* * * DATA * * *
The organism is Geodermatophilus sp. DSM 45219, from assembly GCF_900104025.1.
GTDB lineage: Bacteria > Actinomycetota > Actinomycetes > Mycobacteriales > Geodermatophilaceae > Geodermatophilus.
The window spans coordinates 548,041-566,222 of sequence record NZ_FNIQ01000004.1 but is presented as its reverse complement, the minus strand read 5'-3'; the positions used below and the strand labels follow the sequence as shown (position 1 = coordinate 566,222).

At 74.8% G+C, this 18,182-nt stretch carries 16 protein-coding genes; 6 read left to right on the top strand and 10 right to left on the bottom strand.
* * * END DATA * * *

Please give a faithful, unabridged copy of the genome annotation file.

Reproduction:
The organism is Geodermatophilus sp. DSM 45219, from assembly GCF_900104025.1.
GTDB lineage: Bacteria > Actinomycetota > Actinomycetes > Mycobacteriales > Geodermatophilaceae > Geodermatophilus.
The window spans coordinates 548,041-566,222 of sequence record NZ_FNIQ01000004.1 but is presented as its reverse complement, the minus strand read 5'-3'; the positions used below and the strand labels follow the sequence as shown (position 1 = coordinate 566,222).

At 74.8% G+C, this 18,182-nt stretch carries 16 protein-coding genes; 6 read left to right on the top strand and 10 right to left on the bottom strand.